It should be mentioned that "sprite" nowadays does not necessarily mean the old school image rectangle. Advanced sprite techniques exist that allow for lighting effects, for example. There is also a technique that allows for animation by mesh morphing. The game made by using this is one about zoo animals; I currently do not remember its name. This technique is actually based on irregular meshes and hence would principally allow for an "overlapping" packing like in the 2nd atlas. However, that technique also requires a higher texel resolution than those shown in the OP to look good. (In other words, the 2nd atlas is probably not an example of this technique.)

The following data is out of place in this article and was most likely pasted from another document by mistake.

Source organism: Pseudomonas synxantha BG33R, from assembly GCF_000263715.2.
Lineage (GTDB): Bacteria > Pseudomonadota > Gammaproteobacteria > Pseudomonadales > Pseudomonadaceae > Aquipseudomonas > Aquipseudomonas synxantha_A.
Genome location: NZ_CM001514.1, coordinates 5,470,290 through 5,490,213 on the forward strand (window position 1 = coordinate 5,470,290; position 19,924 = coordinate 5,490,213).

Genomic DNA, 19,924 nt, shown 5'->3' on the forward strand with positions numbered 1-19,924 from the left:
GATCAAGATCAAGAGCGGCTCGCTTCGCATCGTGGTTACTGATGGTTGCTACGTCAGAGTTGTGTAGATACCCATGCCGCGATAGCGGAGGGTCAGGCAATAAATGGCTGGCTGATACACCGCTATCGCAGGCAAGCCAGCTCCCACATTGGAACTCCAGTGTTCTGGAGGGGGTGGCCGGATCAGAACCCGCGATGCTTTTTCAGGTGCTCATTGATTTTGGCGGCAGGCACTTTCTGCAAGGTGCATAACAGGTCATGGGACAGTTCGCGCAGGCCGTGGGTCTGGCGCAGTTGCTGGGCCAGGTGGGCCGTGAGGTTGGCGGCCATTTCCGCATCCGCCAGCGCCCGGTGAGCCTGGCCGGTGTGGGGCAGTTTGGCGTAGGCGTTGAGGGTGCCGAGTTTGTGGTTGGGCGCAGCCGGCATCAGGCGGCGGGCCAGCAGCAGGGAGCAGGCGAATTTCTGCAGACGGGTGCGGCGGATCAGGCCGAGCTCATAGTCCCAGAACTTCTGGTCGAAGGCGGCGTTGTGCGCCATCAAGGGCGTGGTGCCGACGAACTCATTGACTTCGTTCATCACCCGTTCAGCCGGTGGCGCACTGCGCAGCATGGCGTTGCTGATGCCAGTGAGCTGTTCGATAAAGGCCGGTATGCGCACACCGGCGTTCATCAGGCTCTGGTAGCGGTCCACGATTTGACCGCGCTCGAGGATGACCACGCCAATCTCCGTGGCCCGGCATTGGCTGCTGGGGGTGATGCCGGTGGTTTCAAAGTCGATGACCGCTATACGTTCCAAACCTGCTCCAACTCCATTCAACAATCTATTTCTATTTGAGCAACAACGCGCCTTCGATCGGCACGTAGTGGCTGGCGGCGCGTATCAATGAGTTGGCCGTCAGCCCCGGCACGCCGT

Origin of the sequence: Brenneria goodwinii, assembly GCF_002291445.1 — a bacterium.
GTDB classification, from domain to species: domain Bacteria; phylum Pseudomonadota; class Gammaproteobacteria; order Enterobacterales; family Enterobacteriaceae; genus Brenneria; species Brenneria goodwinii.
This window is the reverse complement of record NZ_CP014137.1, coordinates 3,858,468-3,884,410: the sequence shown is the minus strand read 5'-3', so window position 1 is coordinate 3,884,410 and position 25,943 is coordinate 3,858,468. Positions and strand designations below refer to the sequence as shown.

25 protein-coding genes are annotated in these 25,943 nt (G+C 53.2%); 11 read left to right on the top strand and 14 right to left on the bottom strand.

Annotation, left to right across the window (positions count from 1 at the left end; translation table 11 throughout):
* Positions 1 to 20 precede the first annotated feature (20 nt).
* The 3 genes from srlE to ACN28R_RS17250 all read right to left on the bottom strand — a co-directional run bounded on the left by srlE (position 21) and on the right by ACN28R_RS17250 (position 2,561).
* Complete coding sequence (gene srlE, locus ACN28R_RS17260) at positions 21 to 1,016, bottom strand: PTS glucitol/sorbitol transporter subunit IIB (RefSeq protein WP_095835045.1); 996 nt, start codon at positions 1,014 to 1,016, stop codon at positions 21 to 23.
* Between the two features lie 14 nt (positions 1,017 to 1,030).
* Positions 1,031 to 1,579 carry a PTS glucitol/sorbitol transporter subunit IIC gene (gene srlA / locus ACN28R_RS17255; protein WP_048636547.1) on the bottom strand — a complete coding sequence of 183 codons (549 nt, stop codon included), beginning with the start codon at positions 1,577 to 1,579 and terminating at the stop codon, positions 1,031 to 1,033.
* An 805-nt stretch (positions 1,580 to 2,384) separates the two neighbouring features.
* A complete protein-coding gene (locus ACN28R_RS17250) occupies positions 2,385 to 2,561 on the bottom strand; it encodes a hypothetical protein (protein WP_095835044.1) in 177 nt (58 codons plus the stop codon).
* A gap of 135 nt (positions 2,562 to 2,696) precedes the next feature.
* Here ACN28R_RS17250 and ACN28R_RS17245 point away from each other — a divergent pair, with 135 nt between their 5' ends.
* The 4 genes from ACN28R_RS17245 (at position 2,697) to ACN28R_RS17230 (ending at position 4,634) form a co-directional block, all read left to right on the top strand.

Using irregular bounding boxes is also not exotic these days. Texture packers usually export a file besides the texture, wherein the clips are stored by name/index and texel co-ordinates. However, the usual texture packers still deal with AABB only, even if they support bin packing.
Please stop calling them “sprite sheets”. It’s an insult to the industry.
Well, this is interesting. In the world of perhaps not exactly professional 2D game makers there are many examples of tools and libraries that actually use the term "sprite sheet". There are for example Texture Packer, Zwoptex, cocos2d, and perhaps most noticeable Flash (at least in CS6). So the term is effectively introduced in the pre-industrial phase.